FITNESS fans had mixed reviews – some of you loved the idea of creating a more realistic-looking doll, while others thought the whole concept silly. “I did play with Barbie growing up, but I didn’t strive to become her,” said one reader. “I saw her as more of a friend, not a sexual image that I need to become.”
Regardless of whether or not you thought the idea to be the next genius step in doll production or a silly farce, very few believed the creation of this new toy to be bad, and many said they would even purchase and use it to help teach their children about healthy body image. “I got a lot of emails saying, ‘Hey, where can we buy a doll like this,’” explains Lamm. “I think that the popularity of the images themselves kind of validated the design of the body.” That said, Lamm is ready to take his vision to the next level.
Today Lamm launched a crowdfunding campaign on his website, Lammily.com, with the hopes of raising the $95,000 he needs to support the creation of 5,000 dolls. He’s offered an exclusive first edition Lammily to every person who decides to back his project with a minimum $17 donation. As of press time, 237 backers had raised $5,375, and the numbers are rapidly growing.
With the help and guidance of former Vice President of Manufacturing at Mattel, Roger Rambeau, Lamm took his digital design and turned it into the Lammily doll. “Lammily is designed off the same body I used in the original project,[which was based on the classic Barbie]” he says. “But I changed her face, her hair, her articulation—even her skin tone a little—so that it’s my original design.”
Interestingly enough, this all comes on the heels of Mattel launching an “unapologetic” campaign for the original Barbie doll, which included featuring her in the latest Sports Illustrated swimsuit edition. Of course, the Lammily doll would also be in competition with market-dominating, overly-sexualized Bratz dolls. And with a petition floating around for a Disney plus-sized princess, it’s clear there’s a demand for more diversity in the toy market.
Lamm says that his Lammily doll is about promoting a healthy, fit lifestyle, along with realistic beauty standards. He describes her as fun, fit and strong (just like our readers!). She’ll come dressed in a simple blue-white ombre blouse, jean shorts and white sneakers, with minimal makeup.
If this crowdfunding endeavor is successful, Lamm hopes to create more dolls with different ethnicities and body shapes. But we want to hear from you. Sound off in the comments and tell us whether you would buy a Lammily doll over the classic Barbie. Why or why not?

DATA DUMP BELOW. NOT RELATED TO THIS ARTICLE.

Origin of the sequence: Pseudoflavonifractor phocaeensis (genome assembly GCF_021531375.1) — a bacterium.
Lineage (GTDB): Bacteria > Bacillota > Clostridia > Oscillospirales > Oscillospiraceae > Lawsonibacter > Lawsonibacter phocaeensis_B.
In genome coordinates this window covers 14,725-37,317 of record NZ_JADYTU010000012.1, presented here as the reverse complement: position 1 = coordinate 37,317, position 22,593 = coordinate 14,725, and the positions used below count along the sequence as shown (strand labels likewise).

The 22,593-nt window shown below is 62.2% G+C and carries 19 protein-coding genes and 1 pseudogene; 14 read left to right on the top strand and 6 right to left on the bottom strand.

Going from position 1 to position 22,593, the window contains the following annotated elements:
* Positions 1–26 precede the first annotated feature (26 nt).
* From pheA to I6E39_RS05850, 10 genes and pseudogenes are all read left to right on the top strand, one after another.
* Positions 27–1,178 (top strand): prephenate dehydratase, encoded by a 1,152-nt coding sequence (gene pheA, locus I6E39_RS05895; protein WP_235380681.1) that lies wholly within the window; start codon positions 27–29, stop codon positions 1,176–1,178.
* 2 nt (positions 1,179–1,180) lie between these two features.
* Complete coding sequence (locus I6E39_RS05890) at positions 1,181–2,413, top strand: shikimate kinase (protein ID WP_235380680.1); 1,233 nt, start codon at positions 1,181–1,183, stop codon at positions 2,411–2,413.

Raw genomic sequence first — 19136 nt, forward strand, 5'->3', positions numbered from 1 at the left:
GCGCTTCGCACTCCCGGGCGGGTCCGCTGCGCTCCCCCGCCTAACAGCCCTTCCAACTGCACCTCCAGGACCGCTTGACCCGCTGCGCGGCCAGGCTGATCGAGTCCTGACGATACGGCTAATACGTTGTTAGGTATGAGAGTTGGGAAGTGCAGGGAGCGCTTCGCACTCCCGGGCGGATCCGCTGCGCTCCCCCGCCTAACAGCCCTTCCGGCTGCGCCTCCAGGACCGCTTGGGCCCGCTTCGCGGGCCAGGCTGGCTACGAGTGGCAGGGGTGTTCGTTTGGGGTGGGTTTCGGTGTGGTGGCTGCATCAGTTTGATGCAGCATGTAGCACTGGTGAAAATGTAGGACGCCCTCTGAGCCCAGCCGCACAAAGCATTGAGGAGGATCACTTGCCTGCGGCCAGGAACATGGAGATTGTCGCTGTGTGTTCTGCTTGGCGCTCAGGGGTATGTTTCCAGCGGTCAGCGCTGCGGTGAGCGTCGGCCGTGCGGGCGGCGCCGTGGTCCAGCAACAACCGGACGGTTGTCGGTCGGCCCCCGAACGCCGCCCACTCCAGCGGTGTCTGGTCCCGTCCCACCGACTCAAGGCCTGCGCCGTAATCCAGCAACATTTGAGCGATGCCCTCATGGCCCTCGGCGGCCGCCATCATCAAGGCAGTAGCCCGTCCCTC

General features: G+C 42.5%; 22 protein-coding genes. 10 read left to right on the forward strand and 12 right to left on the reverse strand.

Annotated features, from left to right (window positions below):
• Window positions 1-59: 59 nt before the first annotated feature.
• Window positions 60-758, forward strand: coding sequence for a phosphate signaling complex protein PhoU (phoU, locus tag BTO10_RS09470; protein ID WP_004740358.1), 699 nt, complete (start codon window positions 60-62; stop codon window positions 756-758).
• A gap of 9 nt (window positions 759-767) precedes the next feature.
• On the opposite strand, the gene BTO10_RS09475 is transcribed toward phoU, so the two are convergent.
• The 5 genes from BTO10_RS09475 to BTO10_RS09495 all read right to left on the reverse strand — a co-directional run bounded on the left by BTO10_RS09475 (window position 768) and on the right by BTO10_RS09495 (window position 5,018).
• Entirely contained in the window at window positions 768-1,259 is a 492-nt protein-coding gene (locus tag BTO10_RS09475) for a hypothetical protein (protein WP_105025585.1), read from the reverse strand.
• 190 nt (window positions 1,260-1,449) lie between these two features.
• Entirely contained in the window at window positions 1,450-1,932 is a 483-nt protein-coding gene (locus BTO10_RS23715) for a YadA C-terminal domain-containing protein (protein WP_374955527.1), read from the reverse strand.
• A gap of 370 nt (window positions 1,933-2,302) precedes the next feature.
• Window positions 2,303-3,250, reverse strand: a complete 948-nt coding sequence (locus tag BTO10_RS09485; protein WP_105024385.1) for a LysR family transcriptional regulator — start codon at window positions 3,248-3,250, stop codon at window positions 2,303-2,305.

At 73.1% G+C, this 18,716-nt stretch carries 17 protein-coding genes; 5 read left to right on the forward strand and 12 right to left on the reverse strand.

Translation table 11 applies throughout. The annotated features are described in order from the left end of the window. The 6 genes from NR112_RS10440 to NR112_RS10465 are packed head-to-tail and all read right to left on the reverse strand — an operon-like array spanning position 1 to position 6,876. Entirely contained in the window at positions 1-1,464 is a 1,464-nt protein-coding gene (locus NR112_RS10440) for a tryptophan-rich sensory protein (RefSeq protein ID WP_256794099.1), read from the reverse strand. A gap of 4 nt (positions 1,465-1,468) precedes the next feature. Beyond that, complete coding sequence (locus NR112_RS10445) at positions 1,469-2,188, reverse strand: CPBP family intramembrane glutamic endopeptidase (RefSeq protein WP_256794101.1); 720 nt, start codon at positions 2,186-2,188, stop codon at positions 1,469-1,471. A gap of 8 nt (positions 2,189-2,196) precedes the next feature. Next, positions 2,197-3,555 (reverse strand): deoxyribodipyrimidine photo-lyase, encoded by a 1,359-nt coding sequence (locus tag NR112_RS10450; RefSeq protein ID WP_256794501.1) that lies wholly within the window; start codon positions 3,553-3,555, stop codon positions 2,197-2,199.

Additional reporting by Jordan Clifford, editorial intern. Photos courtesy of Lammily.com
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Written on February 10, 2014 at 9:02 am , by FITNESS Intern
Written by Alena Hall, editorial intern
We’re sure you know by now that the biggest date night of the year is swiftly approaching. While some are thrilled to be spending a romantic evening with their beaus and others are boycotting the holiday altogether, we’re concerned about something else entirely: our health. Unfortunately, Valentine’s Day coincides with the peak of cold and flu season, making us wonder if we’ll regret cozying up to that special someone when we wake up the next day with a fever, runny nose, cough or worse – all of the above.
To calm our over-anxious hearts, we reached out to kissing experts William Cane, author of The Art of Kissing, and Sheril Kirshenbaum, author of The Science of Kissing: What Our Lips are Telling Us, to find out if a flirty make-out sesh is worth the risk. Luckily, there’s good news:
It’s safer than shaking hands. “You’re a lot more likely to get sick from shaking hands with people during the day than from the people that you kiss,” says Kirshenbaum. “You’re touching a lot more stuff with your hands than you are with your lips.” So now we have one more reason to stress about work, but at least our love lives are in the clear.
It helps us chill out… and possibly eat less. Kissing makes us less likely to feel stressed by reducing the cortisol levels in the body, says Kirshenbaum. “That’s the bad stress hormone, which is also associated with overeating.” Being in an emotionally healthy relationship plays a key role in maintaining your physical health—and maybe even your waistline if you tend to handle stress with excessive snacking.